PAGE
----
Author Archives: nonmajorsbiology

Selling the laptop ban: An activity

In my last blog post, I reported introducing a new no-laptop policy in my nonmajors biology class. We just finished week 3, and things are going well — there has been no pushback, and I really enjoy looking out at … Continue reading

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A laptop ban at last

More than three years ago, I wrote a blog post about the debate over allowing cell phones and laptops in class. In the blog post, I summarized a study by Mueller and Oppenheimer showing that students who took notes on … Continue reading

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Looking for a scantron replacement? Consider ZipGrade.

As I’m preparing for the upcoming semester, I have been trying to find ways to save money in my class. One obvious cost-cutting target is scantron forms. Yes, I suppose I could make my students buy them, but I have … Continue reading

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Trail cam images and data for your lab

Earlier this month, I went to my favorite conference of the year: the one for the Association for Biology Laboratory Education. If you don’t know about it, check it out. Each conference follows a workshop format, so you don’t sit … Continue reading

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Radiometric Dating: Need to Practice?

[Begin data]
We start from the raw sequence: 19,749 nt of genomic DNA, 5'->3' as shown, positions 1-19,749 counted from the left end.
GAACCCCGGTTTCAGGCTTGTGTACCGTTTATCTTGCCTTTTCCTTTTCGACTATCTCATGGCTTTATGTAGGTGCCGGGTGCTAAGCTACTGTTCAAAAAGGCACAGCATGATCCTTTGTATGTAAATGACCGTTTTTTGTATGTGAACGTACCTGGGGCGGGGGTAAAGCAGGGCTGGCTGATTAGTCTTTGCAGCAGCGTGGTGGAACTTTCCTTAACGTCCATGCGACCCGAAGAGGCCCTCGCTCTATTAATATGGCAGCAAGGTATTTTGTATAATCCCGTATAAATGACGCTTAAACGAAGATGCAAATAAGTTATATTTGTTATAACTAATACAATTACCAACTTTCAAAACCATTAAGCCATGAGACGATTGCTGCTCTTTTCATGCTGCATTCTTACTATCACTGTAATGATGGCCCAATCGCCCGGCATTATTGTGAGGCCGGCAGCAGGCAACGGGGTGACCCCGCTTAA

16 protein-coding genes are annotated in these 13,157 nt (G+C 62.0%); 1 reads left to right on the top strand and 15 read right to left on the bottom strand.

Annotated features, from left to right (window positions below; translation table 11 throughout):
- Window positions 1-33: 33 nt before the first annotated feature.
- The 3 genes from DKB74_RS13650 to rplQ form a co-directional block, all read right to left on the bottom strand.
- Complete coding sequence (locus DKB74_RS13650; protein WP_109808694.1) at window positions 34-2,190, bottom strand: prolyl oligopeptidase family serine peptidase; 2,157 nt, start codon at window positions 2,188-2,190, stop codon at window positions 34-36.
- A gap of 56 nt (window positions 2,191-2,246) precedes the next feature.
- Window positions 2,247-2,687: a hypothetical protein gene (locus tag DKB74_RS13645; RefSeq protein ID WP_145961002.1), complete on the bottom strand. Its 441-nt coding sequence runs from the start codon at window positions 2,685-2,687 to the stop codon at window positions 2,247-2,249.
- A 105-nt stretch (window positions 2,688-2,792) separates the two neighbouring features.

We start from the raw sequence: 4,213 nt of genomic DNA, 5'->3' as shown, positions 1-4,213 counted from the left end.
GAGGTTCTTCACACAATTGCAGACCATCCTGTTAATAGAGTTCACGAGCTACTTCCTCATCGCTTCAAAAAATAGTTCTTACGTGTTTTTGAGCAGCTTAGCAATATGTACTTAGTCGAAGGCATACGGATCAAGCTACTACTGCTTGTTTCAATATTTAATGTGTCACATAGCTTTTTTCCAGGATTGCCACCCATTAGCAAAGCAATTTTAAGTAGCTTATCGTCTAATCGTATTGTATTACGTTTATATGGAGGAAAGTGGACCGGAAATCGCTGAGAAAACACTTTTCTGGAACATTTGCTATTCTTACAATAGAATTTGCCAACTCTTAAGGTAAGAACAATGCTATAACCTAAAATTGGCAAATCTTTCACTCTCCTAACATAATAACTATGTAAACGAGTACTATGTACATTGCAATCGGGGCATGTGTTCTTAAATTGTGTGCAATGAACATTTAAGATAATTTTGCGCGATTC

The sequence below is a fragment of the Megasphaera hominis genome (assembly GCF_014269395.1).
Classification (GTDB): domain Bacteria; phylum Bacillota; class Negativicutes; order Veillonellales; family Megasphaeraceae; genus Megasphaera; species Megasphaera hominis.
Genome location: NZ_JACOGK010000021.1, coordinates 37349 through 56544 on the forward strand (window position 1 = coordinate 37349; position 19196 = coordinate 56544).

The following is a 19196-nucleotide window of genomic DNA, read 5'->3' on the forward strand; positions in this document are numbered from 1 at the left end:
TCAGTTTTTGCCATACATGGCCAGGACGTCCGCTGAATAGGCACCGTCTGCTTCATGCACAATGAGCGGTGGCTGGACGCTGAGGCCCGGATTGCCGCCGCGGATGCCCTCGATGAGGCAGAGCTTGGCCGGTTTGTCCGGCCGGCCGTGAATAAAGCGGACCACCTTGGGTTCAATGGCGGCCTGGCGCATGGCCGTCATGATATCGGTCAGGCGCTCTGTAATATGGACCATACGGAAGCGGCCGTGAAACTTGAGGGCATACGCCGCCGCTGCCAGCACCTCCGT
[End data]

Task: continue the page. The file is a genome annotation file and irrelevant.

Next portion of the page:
Last year, we posted a video explaining how to do three types of radiometric dating problems; we wrote about it in this blog post. I am pleased to report that the prodigious Matt Taylor has now released an activity with … Continue reading

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One Good Clicker Tip

The end of the semester is not a great time to introduce a tip for using clickers; I am sure this post would have been more useful in January! But I can’t control when ideas for blog posts drop into … Continue reading

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Cultivating a Growth Mindset in Your Students

This semester, I’ve been reading a lot about teaching with a growth mindset. I wrote about this topic at the end of last semester in a blog post called At the End, I’m Looking to the Start. Since that time, … Continue reading

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Reblogging: GMOs vs. Artificial Selection

The Ricochet Science blog post below—written by a talented college senior—is an interesting introduction to the difference between GMOs and organisms that are the products of artificial selection. I want to share it with you because it’s informative and entertaining, … Continue reading

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TED-Ed video: The Cancer Gene We All Have

My friend and colleague Michael Windelspecht recently produced a useful video about cancer. Complete with compelling animations, narration, and analogies, it’s a great launching point for in-class group work or for a homework assignment. The video’s explanations span from genetics … Continue reading

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Teaching cell chemistry with Legos

Behold, my trusty bag of Legos … well they’re not actually Legos because I couldn’t find a bag of plain old Legos. All of the Legos nowadays are sold in kits with wheels and roofs and other things I don’t … Continue reading

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